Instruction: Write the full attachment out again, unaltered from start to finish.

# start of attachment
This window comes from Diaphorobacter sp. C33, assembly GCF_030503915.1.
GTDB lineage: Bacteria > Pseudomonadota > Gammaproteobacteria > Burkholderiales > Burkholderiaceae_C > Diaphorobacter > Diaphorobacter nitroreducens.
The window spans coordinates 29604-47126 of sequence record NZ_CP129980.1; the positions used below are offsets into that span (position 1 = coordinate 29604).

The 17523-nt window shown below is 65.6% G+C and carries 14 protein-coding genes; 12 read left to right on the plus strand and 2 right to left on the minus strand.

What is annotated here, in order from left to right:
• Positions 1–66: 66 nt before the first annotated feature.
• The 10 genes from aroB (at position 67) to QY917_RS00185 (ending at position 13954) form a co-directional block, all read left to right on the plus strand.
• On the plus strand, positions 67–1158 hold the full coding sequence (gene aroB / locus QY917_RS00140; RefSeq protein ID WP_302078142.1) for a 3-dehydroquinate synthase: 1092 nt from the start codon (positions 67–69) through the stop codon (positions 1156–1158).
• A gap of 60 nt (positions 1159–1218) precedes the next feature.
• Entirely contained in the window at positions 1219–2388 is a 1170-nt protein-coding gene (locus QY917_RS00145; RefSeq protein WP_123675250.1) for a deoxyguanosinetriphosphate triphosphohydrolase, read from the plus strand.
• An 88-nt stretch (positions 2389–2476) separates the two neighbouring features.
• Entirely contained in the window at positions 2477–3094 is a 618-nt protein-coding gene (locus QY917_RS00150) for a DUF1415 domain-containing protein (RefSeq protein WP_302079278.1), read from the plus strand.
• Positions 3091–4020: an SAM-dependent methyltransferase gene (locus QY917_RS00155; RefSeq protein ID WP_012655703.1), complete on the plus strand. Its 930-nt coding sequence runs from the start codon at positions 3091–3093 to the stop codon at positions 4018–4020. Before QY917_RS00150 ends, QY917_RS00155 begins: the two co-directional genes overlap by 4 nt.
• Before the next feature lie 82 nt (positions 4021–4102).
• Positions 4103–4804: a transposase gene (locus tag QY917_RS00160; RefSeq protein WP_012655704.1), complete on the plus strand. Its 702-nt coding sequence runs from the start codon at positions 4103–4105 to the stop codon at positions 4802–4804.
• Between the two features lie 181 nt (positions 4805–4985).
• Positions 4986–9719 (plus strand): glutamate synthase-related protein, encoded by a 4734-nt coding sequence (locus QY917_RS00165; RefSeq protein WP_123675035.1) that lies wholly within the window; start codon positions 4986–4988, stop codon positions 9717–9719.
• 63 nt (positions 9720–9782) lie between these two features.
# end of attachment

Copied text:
This window comes from Diaphorobacter sp. C33, assembly GCF_030503915.1.
GTDB lineage: Bacteria > Pseudomonadota > Gammaproteobacteria > Burkholderiales > Burkholderiaceae_C > Diaphorobacter > Diaphorobacter nitroreducens.
The window spans coordinates 29604-47126 of sequence record NZ_CP129980.1; the positions used below are offsets into that span (position 1 = coordinate 29604).

The 17523-nt window shown below is 65.6% G+C and carries 14 protein-coding genes; 12 read left to right on the plus strand and 2 right to left on the minus strand.

What is annotated here, in order from left to right:
• Positions 1–66: 66 nt before the first annotated feature.
• The 10 genes from aroB (at position 67) to QY917_RS00185 (ending at position 13954) form a co-directional block, all read left to right on the plus strand.
• On the plus strand, positions 67–1158 hold the full coding sequence (gene aroB / locus QY917_RS00140; RefSeq protein ID WP_302078142.1) for a 3-dehydroquinate synthase: 1092 nt from the start codon (positions 67–69) through the stop codon (positions 1156–1158).
• A gap of 60 nt (positions 1159–1218) precedes the next feature.
• Entirely contained in the window at positions 1219–2388 is a 1170-nt protein-coding gene (locus QY917_RS00145; RefSeq protein WP_123675250.1) for a deoxyguanosinetriphosphate triphosphohydrolase, read from the plus strand.
• An 88-nt stretch (positions 2389–2476) separates the two neighbouring features.
• Entirely contained in the window at positions 2477–3094 is a 618-nt protein-coding gene (locus QY917_RS00150) for a DUF1415 domain-containing protein (RefSeq protein WP_302079278.1), read from the plus strand.
• Positions 3091–4020: an SAM-dependent methyltransferase gene (locus QY917_RS00155; RefSeq protein ID WP_012655703.1), complete on the plus strand. Its 930-nt coding sequence runs from the start codon at positions 3091–3093 to the stop codon at positions 4018–4020. Before QY917_RS00150 ends, QY917_RS00155 begins: the two co-directional genes overlap by 4 nt.
• Before the next feature lie 82 nt (positions 4021–4102).
• Positions 4103–4804: a transposase gene (locus tag QY917_RS00160; RefSeq protein WP_012655704.1), complete on the plus strand. Its 702-nt coding sequence runs from the start codon at positions 4103–4105 to the stop codon at positions 4802–4804.
• Between the two features lie 181 nt (positions 4805–4985).
• Positions 4986–9719 (plus strand): glutamate synthase-related protein, encoded by a 4734-nt coding sequence (locus QY917_RS00165; RefSeq protein WP_123675035.1) that lies wholly within the window; start codon positions 4986–4988, stop codon positions 9717–9719.
• 63 nt (positions 9720–9782) lie between these two features.